Thursday, September 6, 2007


I recently posted this article to my other blog. Professionally, I am a director of manufacturing and CIP (continuous improvement process) for my company. I do a lot of work in the field of "lean manufacturing" and "six sigma." These methodologies help us solve business problems, etc. Anyhow, here is the article.

This past Sunday the readings for Roman Catholics around the world centered on the theme of humilty.

The pastor of my parish gave an excellent homily on the topic and I wanted to share some of my own thoughts as it relates to the those of us working to make things better for our companies or clients.

Let's start with some words from the Good Book itself.

My child, conduct your affairs with humility, and you will be loved more than a giver of gifts. Humble yourself the more, the greater you are, and you will find favor with God. What is too sublime for you, seek not, into things beyond your strength search not (Sirach 3:17-18,20).

The last sentence initially caused me difficulty since seeking solutions to problems no one has been able to solve (i.e. what lean and six sigma is all about) seems to fly in the face of the recommendation by the Old Testament writer. But after some thought I think what is really being discussed is how we, as leaders of change, should humble ourselves enough to realize that we need others to help us solve problems.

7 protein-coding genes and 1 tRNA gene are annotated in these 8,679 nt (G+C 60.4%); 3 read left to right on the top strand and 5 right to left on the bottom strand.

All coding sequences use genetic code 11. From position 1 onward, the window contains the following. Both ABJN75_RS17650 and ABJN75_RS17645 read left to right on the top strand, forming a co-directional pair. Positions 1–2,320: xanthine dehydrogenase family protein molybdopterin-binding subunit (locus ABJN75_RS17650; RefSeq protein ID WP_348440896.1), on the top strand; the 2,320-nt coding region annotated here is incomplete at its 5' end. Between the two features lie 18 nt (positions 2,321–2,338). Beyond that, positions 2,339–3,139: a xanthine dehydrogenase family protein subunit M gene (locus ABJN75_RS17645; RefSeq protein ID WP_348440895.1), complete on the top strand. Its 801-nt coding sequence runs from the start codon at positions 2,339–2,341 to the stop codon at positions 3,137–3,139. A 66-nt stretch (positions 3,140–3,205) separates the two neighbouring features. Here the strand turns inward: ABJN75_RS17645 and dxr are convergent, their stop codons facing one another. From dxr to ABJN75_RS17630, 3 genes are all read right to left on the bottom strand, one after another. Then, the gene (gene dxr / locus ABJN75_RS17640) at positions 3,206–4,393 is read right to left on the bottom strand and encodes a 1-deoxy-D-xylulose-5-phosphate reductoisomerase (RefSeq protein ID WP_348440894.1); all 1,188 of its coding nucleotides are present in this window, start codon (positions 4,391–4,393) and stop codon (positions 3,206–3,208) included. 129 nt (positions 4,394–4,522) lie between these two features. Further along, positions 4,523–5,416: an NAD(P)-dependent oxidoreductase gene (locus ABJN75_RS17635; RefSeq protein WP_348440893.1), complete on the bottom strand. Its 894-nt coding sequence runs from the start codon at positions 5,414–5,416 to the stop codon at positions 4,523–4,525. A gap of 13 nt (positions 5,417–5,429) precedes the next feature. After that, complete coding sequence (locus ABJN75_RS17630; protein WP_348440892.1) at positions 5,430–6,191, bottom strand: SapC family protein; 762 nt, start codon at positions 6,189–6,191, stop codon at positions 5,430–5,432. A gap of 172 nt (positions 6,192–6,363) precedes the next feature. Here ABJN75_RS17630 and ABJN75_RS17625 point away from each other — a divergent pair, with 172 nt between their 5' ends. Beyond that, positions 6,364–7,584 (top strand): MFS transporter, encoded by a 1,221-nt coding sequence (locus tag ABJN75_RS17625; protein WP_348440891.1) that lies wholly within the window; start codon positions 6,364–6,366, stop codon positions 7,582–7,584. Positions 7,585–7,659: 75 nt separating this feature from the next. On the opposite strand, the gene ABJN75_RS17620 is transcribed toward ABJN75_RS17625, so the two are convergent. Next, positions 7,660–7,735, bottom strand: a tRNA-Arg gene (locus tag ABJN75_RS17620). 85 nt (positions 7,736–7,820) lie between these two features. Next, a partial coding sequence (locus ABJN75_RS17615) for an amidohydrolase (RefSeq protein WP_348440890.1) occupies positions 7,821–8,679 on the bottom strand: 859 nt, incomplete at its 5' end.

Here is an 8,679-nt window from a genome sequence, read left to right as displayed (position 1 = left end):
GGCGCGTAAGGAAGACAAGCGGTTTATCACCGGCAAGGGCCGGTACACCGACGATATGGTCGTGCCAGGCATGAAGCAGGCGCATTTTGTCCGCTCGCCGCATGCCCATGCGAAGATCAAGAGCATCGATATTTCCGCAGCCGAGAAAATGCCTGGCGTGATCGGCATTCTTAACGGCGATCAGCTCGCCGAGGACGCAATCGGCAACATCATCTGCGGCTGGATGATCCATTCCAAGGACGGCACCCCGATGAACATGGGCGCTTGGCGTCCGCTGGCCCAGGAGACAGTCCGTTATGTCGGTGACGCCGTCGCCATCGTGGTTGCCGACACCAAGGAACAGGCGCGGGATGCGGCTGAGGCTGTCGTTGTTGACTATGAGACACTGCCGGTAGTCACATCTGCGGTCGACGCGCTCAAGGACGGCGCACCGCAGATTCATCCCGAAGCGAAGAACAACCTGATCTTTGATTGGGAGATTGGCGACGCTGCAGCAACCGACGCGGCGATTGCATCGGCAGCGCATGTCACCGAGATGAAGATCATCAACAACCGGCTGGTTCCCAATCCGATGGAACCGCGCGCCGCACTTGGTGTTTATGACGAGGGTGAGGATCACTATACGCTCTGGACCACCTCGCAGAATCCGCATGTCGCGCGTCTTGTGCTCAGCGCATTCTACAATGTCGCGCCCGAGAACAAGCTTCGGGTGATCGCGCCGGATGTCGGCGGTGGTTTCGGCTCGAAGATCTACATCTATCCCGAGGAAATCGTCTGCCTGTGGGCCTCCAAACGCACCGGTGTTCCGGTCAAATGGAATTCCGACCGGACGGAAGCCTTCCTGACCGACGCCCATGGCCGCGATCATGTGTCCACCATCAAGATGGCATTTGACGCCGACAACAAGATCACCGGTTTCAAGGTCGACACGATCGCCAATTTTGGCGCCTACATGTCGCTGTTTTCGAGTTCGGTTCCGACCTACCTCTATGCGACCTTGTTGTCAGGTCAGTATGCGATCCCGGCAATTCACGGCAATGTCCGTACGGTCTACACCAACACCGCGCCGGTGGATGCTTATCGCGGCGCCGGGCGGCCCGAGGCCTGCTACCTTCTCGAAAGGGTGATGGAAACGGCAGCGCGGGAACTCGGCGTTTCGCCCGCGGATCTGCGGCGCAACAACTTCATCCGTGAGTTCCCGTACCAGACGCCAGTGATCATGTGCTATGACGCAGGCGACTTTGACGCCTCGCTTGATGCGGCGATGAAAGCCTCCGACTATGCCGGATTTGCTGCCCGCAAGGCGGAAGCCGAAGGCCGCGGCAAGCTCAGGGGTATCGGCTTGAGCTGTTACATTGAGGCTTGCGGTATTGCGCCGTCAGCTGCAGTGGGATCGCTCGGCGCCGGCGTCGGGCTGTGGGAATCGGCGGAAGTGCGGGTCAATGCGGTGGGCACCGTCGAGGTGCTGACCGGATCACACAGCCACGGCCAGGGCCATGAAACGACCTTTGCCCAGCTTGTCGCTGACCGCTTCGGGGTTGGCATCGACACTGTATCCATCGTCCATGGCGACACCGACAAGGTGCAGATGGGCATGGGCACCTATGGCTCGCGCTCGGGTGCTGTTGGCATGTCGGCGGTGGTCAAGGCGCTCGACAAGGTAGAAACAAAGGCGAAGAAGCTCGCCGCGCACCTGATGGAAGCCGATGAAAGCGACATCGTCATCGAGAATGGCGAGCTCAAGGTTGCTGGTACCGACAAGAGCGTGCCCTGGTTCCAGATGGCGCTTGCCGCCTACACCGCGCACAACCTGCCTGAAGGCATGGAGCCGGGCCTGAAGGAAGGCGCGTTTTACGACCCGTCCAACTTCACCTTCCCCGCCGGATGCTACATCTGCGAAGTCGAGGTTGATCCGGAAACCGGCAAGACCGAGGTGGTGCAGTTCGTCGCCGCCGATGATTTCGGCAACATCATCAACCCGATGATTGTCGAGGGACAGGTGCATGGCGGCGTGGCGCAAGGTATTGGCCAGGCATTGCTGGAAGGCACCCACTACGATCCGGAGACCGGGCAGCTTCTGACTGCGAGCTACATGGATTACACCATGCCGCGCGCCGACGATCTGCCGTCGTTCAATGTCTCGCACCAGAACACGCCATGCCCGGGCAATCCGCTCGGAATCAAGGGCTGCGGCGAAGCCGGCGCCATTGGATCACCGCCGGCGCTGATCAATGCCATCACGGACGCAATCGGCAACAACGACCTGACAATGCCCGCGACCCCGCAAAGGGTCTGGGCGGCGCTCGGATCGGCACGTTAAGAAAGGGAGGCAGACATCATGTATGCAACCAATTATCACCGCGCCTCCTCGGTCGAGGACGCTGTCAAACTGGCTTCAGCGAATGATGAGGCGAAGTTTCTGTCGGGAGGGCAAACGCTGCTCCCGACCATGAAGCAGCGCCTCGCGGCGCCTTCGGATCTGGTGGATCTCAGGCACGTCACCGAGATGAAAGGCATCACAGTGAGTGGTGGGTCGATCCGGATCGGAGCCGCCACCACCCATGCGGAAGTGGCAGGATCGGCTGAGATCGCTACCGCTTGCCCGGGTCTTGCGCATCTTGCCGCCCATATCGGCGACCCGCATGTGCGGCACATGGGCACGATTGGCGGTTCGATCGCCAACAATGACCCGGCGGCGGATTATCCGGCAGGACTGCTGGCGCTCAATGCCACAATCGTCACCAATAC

I am guilty as anyone when it comes to the idea that I can do this better than anyone so why not just do it myself. But the thing I am missing is that while this attitude may get us by in the short term I am not building a long term culture of improvement.

On a deeper, more spiritual level, this reading means that we cannot go at life alone. We need the support and assistance of a higher power. For Christians this higher power is the triune God.


Humility does not mean, as some seem to think, we should feel unworthy or weak. Instead, what it really means is that when we run a kaizen event or complete a black belt project we can, and should, celebrate our success. But this celebraton must be tempered in such a way as to say we can still do better. Interestingly enough, temperance is one of the four cardinal virtues.

Isn't it interesting how we sometimes think the philosophies of lean and six sigma are less than 100 years old... when in fact people figured this stuff out thousands of years ago. They even wrote it down in a book! How cool is that?

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